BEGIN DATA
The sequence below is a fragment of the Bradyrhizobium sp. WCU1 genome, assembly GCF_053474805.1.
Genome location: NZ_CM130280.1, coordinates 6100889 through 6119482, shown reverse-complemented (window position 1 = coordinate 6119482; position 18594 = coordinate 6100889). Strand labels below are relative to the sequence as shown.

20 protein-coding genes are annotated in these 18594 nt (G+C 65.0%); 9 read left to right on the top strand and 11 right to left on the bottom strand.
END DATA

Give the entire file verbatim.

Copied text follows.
The sequence below is a fragment of the Bradyrhizobium sp. WCU1 genome, assembly GCF_053474805.1.
Genome location: NZ_CM130280.1, coordinates 6100889 through 6119482, shown reverse-complemented (window position 1 = coordinate 6119482; position 18594 = coordinate 6100889). Strand labels below are relative to the sequence as shown.

20 protein-coding genes are annotated in these 18594 nt (G+C 65.0%); 9 read left to right on the top strand and 11 right to left on the bottom strand.